2018 Toyota Camry Hybrid Review

2018 Toyota Camry Hybrid - The redesigned 2018 Toyota Camry Hybrid gets a major redesign.

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Prices: $27,800-$32,250

The Toyota Camry, which debuted in Japan in 1982 as a sensible, boring family car, has been the best-selling auto in America for the last 15 years. But it's never caused any excitement bells to ring.

Well, welcome to the redone 2018 Camry, which I tested in gas-electric hybrid form. This eighth-generation car looks more aggressive. It is longer, lower and wider than its predecessor, with a sleeker profile, but a lowered hood and belt line don't cause adult occupants to feel like they're sitting too deeply to see decently out of windows.

The new Camry Hybrid mid-size front-drive sedan arrives in time to battle its main rival: the redone 2018 Honda Accord, which also comes as a hybrid. Of course, both the Camry and Accord have regular gas-engine models.

The new Camry Hybrid has a slightly higher horsepower hybrid powertrain. It delivers 208 horsepower for the base LE, mid-range SE and top-range XLE, which I tested. Performance was good both in the city and on highways. Merging into fast freeway traffic was no problem.

The Hybrid's powertrain works with a smooth continuously variable automatic transmission (CVT) that "mimics" a quick-shifting six-speed automatic via a console-mounted shift lever for the LE and XLE and paddle shifters for the S version. However, the CVT emits a soft drone during lively acceleration. And I didn't notice much difference when the car was set in "eco" "normal" or "sport" modes, at least on the Chicago area's flat roads. I just left the car in "eco" mode most of the time.   

Sparkling estimated fuel economy is 51 m.p.g. city and 53 highway for the LE model and 44 city and 47 highway for both the SE and XLE. I did mostly in-town driving, with a good number of stop signs and little open freeway motoring, so the car's estimated fuel economy was 32 m.p.g. Still, after 40 or so miles of driving, the fuel gauge needle didn't budge. More steady state highway cruising miles doubtlessly would have considerably brought up the fuel economy numbers. Only 87-octane fuel is needed.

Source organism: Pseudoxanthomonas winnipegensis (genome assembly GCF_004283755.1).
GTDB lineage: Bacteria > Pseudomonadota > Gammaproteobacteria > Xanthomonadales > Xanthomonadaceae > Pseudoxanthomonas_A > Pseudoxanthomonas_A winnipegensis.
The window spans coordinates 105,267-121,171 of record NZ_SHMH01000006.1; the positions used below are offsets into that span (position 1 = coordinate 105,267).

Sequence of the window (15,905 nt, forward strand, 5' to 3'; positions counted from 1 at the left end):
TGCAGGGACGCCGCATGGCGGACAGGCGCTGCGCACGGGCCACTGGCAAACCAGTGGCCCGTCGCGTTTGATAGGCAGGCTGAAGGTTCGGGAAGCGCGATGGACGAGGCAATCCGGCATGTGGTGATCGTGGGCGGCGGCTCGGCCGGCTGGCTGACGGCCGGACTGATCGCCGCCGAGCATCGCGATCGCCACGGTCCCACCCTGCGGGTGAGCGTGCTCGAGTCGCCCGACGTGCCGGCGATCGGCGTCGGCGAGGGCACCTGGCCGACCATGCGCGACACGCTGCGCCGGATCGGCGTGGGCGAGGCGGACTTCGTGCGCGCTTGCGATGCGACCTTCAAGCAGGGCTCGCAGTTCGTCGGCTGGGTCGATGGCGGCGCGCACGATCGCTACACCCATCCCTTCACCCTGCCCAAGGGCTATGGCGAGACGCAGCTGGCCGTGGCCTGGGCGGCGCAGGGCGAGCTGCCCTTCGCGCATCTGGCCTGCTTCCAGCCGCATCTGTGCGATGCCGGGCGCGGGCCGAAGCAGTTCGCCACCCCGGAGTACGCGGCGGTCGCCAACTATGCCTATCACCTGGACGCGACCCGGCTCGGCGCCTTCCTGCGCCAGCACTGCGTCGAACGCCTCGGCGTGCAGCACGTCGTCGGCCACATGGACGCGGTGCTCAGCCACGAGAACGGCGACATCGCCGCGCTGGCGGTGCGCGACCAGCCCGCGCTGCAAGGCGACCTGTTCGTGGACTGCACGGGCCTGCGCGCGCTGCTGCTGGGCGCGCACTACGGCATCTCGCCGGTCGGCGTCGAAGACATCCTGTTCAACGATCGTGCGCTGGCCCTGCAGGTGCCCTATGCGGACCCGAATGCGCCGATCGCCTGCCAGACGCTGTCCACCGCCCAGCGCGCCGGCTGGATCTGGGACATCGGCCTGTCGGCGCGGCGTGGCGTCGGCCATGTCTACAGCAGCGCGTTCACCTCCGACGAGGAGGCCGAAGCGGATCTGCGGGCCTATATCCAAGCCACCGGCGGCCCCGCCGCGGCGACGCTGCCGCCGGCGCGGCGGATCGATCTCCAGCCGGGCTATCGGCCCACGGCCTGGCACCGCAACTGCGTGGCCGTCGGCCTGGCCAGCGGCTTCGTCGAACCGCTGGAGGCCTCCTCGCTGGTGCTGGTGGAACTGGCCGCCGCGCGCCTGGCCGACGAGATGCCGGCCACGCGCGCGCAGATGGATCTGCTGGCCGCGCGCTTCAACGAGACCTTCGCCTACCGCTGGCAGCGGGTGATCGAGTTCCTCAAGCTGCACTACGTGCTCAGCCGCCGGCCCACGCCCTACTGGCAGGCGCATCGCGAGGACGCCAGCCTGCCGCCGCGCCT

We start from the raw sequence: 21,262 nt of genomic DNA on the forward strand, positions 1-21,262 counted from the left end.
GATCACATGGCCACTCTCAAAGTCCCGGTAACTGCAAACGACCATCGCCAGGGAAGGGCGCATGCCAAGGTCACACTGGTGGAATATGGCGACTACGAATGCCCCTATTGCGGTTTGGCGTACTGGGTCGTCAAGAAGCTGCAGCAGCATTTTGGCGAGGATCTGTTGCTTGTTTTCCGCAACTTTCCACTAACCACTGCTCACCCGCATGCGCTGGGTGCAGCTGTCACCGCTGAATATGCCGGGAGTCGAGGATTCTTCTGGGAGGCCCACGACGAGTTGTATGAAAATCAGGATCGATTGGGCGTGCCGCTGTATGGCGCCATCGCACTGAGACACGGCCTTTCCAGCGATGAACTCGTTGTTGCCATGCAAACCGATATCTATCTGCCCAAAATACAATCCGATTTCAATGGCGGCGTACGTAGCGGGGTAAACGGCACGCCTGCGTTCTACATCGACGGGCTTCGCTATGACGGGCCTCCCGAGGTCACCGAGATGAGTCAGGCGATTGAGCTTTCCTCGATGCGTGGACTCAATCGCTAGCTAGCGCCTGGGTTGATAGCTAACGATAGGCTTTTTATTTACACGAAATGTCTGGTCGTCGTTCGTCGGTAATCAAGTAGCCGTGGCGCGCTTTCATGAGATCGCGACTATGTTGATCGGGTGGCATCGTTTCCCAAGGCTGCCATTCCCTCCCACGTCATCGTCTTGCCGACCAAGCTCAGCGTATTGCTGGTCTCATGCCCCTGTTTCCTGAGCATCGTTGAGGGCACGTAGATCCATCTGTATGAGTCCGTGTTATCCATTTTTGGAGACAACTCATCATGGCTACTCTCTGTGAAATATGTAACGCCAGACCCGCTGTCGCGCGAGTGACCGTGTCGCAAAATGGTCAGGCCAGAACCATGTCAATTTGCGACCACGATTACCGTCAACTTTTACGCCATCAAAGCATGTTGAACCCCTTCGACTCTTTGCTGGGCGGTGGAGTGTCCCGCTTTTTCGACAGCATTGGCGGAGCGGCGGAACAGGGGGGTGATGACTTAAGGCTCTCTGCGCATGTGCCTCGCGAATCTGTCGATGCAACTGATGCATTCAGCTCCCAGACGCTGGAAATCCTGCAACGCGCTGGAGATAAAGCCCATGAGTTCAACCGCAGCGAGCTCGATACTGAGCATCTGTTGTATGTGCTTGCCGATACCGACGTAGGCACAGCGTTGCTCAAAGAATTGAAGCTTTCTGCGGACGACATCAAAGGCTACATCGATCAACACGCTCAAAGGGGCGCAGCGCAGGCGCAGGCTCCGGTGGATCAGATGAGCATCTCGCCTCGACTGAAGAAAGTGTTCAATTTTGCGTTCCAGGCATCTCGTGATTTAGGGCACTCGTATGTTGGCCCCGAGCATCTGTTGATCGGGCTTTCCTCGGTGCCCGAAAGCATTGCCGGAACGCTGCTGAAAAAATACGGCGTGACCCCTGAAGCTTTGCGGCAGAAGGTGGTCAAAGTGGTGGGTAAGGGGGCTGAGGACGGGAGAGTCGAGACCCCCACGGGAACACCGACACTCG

List prices are $27,800 for the LE, $29,500 for the SE and $32,250 for the XLE.

Standard for the XLE are leather-trimmed front and rear seats, heated power front seats, push-button start, cruise control, Entune premium audio and 3-zone automatic temperature control. Sun visors swivel and their mirrors can be lit. But the car lacks Android Auto and Apple CarPlay compatibility.

Safety features include forward-collision warning with automatic braking and pedestrian protection, lane-departure alert, ten air bags and a blind-spot monitor with rear cross-traffic alert. Options included a "bird's eye-view" camera to detect objects around the entire car, a power tilt/slide moonroof with a cover and a more elaborate Entune audio package.

All doors open wide for easy entry, and there's plenty of room for four tall occupants and a large trunk with a low, wide opening. Even the soft center of the backseat is OK for a center rear occupant, but it's best left to the fold-down armrest with dual cup holders. Split rear seat backs flip forward and sit flat for more cargo space, although the opening from the trunk to the backseat area is only moderately large. Doors open wide for easy entry, and there are a good number of cabin storage areas.

The XLE's interior was fairly upscale, with a fair amount of soft-touch and premium materials. The easily grasped thick leather-trimmed steering wheel has audio, Bluetooth phone and voice command controls. The redesigned, quieter cockpit has gauges angled toward the driver, an easily used touch screen and handy cup holders. A good number of manual dashboard controls allow the driver to avoid using the touch screen too much.